San versus Sensei

I don't know how everyone feels about the -san vs. -sensei ending in the way that you are addressed by your teachers in front of the class, but this has been one of my bigger pet-peeves since I have arrived in Japan. I think that it also goes along with an element of passive aggressiveness in Japanese culture, in that it is just subtle enough that you don't know whether it is an offense or not. But, the simple fact that I am questioning it, and that I am the only teacher in the school that I have noticed it happen to, makes me believe that it is, in-fact, a pretty clear offense. Sorta like when they forget to invite you to assemblies.

Let me paint you a picture:

On one hand you have a third year ALT that I think you could adequately call, at least, competant at his job. He is a professional teacher with years of experience in the classroom. Yeah, sure, he is an ALT. And, yeah, sure, he may approach the edjumacation process with something less than the same "umphhh" than he once did... But he is respectful, prepared, and secure in the classroom with the finite amount of classtime that if offered to him on a weekly basis. He is also secure with his computer usage time (but this is another subject entirely).

On the other hand, you have a first year, 23 year old teacher, who's whole experience rests in that measely 3 weeks of teacher immersion that she recieved during the final year of her university career. She is quite clearly insecure, and, while not incompetent (unlike some other people who's place she has taken), she is balencing a lot with the rediculous demands that "first year teaching" and "first year Japanese teacher" are placing on her. The result being that she is flailing for a connection with her students and her teachers, while also looking for a way to elbow out some space for herself in the classroom.

Now you might say that this is an opportunity to help, to educate, to assist her in finding her place to be a great English teacher for years to come. And this would be true, if it weren't for the fact that that is not my job and that is not the disposition that I am currently in at this moment (refer to the part about third year ALT). But, I think that you can see (and I think that I can too), that some resentment has been created by this other person (me) creating my lessons with apparent ease and my wasting time, while she, the first year teacher, must appear to be busy and flustered at all times (even if she really isn't). In addition my generally good, if not clownish, rapport with the students doesn't help either.

And so you encounter a dynamic where one day I am adressing the class and she translates something (to the class) where she uses the honorary ending "-san" in the when refering to me, rather than the ending, "-sensei" (which I have just used to address her when asking her to translate). It happens the first time and I think that it is a slip, maybe, but it is something that the kids hear and I take note of. But I feel like it is definately a clear placement of her above me in the general ranking of things.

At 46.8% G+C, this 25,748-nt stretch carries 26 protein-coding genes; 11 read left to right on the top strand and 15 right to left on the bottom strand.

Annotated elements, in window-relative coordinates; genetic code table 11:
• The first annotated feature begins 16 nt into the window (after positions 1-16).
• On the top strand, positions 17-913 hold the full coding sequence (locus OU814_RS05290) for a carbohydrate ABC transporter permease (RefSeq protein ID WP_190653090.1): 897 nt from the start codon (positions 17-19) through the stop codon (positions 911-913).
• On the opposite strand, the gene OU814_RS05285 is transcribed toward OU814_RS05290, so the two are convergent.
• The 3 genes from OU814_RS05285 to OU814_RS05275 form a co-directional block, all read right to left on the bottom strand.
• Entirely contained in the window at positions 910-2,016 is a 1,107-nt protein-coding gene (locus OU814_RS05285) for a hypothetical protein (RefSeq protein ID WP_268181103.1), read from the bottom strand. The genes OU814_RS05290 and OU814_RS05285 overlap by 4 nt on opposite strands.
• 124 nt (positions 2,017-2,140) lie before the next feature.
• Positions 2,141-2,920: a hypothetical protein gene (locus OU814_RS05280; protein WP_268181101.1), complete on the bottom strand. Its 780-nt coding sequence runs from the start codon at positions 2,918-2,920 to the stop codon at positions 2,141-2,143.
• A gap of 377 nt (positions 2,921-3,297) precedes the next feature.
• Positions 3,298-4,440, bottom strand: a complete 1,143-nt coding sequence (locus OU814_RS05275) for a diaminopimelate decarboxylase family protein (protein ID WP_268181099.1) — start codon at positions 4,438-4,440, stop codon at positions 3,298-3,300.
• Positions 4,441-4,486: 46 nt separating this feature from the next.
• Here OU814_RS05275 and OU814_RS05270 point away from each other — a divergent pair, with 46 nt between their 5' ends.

So, I say nothing. A "-san"less week goes by. And then: BOOM. At the end of class she lowers another "-san" bomb. It detonates. I explode.

Now, there are ways to handle things as a grown up. There are ways to handle things as a child. And, there are ways to handle things in Japan. I will now discuss all three.

I did not yell at her. I did not throw anything. I did not walk out of the room. (ie. I did not act like a child)

I, also, did not leave the room and say nothing. Then, at some removed time, approach another teacher and share my concerns about her behavior with that teacher (gossip) and request/imply that that teacher should talk to the offending teacher to tell her of her offensive behavior. (This would have saved her face, and would have been a very Japanese way to handle the situation, but I care little about either at this point.) --This is something to take note of you newbees coming to Japan with expectations of "blending in" and such.--

What I did do was wait until the class was over and I ask her for a moment in the hallway. I then said, "You just used the word -san to refer to me in front of the class. This is not the way that I refer to you, or you refer to any other teacher in the school, so I would appreciate it if you would call me either, 'Matt' or 'Matto-Sensei' in the future." Professional. Clear. Not Japanese at all. Needless to say she hasn't voluntarily spoken to me since.

Was I right? Was a wrong? Do a care with one month left to go?
You can be the judge. But I would be curious to hear of other subtle insults that you've experienced, or whether you think that I am just over reacting?

Talk to you all tomorrow....